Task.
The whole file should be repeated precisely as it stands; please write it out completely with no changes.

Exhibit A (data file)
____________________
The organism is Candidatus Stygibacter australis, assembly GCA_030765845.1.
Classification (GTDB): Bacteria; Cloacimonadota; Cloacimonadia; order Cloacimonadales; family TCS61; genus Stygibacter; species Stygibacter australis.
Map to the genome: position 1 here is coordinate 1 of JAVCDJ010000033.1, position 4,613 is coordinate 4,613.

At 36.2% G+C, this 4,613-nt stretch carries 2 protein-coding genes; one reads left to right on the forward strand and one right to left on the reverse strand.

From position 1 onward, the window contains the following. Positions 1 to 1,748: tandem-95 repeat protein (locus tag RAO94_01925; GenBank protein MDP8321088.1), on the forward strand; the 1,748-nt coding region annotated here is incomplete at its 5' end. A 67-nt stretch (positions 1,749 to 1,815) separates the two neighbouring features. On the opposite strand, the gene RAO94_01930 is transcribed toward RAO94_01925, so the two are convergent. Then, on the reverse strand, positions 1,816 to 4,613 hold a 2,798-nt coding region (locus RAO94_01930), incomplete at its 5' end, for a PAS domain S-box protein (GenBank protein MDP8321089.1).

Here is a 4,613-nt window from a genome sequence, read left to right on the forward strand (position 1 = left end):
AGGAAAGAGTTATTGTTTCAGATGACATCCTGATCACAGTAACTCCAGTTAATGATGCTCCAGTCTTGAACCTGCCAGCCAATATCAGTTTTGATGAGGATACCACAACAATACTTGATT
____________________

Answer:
The organism is Candidatus Stygibacter australis, assembly GCA_030765845.1.
Classification (GTDB): Bacteria; Cloacimonadota; Cloacimonadia; order Cloacimonadales; family TCS61; genus Stygibacter; species Stygibacter australis.
Map to the genome: position 1 here is coordinate 1 of JAVCDJ010000033.1, position 4,613 is coordinate 4,613.

At 36.2% G+C, this 4,613-nt stretch carries 2 protein-coding genes; one reads left to right on the forward strand and one right to left on the reverse strand.

From position 1 onward, the window contains the following. Positions 1 to 1,748: tandem-95 repeat protein (locus tag RAO94_01925; GenBank protein MDP8321088.1), on the forward strand; the 1,748-nt coding region annotated here is incomplete at its 5' end. A 67-nt stretch (positions 1,749 to 1,815) separates the two neighbouring features. On the opposite strand, the gene RAO94_01930 is transcribed toward RAO94_01925, so the two are convergent. Then, on the reverse strand, positions 1,816 to 4,613 hold a 2,798-nt coding region (locus RAO94_01930), incomplete at its 5' end, for a PAS domain S-box protein (GenBank protein MDP8321089.1).

Here is a 4,613-nt window from a genome sequence, read left to right on the forward strand (position 1 = left end):
AGGAAAGAGTTATTGTTTCAGATGACATCCTGATCACAGTAACTCCAGTTAATGATGCTCCAGTCTTGAACCTGCCAGCCAATATCAGTTTTGATGAGGATACCACAACAATACTTGATT